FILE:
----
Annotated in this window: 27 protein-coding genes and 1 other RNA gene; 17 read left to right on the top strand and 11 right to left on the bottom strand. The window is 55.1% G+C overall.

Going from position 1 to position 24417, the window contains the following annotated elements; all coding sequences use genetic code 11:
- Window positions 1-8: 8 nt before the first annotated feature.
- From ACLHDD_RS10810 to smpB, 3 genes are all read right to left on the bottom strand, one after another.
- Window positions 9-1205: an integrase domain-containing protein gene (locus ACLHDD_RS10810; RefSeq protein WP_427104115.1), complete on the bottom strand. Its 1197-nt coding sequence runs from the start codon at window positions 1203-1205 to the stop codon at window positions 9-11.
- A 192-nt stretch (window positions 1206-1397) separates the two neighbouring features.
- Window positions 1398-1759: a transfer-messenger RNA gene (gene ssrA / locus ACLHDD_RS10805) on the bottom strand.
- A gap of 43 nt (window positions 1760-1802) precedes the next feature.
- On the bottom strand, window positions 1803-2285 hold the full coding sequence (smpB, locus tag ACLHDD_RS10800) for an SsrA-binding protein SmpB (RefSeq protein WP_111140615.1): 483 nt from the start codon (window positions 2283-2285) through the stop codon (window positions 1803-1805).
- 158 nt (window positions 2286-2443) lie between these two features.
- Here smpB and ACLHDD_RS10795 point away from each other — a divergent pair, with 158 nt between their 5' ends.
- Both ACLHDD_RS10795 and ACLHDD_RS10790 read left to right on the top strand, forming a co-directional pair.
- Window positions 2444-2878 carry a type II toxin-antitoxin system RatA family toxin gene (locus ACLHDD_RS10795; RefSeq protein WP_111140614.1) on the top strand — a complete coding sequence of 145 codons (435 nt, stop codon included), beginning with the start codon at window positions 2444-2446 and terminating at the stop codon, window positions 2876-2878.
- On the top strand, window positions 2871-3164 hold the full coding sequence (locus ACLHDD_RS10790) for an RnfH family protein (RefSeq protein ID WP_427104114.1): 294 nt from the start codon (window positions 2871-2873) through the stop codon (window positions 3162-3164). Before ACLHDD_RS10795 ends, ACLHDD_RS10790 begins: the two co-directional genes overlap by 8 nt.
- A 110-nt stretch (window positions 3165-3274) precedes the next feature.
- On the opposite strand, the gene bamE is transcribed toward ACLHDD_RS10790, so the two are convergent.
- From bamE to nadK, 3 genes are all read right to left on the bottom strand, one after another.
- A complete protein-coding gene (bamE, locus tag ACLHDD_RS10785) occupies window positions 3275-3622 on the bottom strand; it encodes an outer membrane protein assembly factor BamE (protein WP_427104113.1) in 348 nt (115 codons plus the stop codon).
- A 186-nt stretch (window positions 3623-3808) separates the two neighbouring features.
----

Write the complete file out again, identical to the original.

Annotated in this window: 27 protein-coding genes and 1 other RNA gene; 17 read left to right on the top strand and 11 right to left on the bottom strand. The window is 55.1% G+C overall.

Going from position 1 to position 24417, the window contains the following annotated elements; all coding sequences use genetic code 11:
- Window positions 1-8: 8 nt before the first annotated feature.
- From ACLHDD_RS10810 to smpB, 3 genes are all read right to left on the bottom strand, one after another.
- Window positions 9-1205: an integrase domain-containing protein gene (locus ACLHDD_RS10810; RefSeq protein WP_427104115.1), complete on the bottom strand. Its 1197-nt coding sequence runs from the start codon at window positions 1203-1205 to the stop codon at window positions 9-11.
- A 192-nt stretch (window positions 1206-1397) separates the two neighbouring features.
- Window positions 1398-1759: a transfer-messenger RNA gene (gene ssrA / locus ACLHDD_RS10805) on the bottom strand.
- A gap of 43 nt (window positions 1760-1802) precedes the next feature.
- On the bottom strand, window positions 1803-2285 hold the full coding sequence (smpB, locus tag ACLHDD_RS10800) for an SsrA-binding protein SmpB (RefSeq protein WP_111140615.1): 483 nt from the start codon (window positions 2283-2285) through the stop codon (window positions 1803-1805).
- 158 nt (window positions 2286-2443) lie between these two features.
- Here smpB and ACLHDD_RS10795 point away from each other — a divergent pair, with 158 nt between their 5' ends.
- Both ACLHDD_RS10795 and ACLHDD_RS10790 read left to right on the top strand, forming a co-directional pair.
- Window positions 2444-2878 carry a type II toxin-antitoxin system RatA family toxin gene (locus ACLHDD_RS10795; RefSeq protein WP_111140614.1) on the top strand — a complete coding sequence of 145 codons (435 nt, stop codon included), beginning with the start codon at window positions 2444-2446 and terminating at the stop codon, window positions 2876-2878.
- On the top strand, window positions 2871-3164 hold the full coding sequence (locus ACLHDD_RS10790) for an RnfH family protein (RefSeq protein ID WP_427104114.1): 294 nt from the start codon (window positions 2871-2873) through the stop codon (window positions 3162-3164). Before ACLHDD_RS10795 ends, ACLHDD_RS10790 begins: the two co-directional genes overlap by 8 nt.
- A 110-nt stretch (window positions 3165-3274) precedes the next feature.
- On the opposite strand, the gene bamE is transcribed toward ACLHDD_RS10790, so the two are convergent.
- From bamE to nadK, 3 genes are all read right to left on the bottom strand, one after another.
- A complete protein-coding gene (bamE, locus tag ACLHDD_RS10785) occupies window positions 3275-3622 on the bottom strand; it encodes an outer membrane protein assembly factor BamE (protein WP_427104113.1) in 348 nt (115 codons plus the stop codon).
- A 186-nt stretch (window positions 3623-3808) separates the two neighbouring features.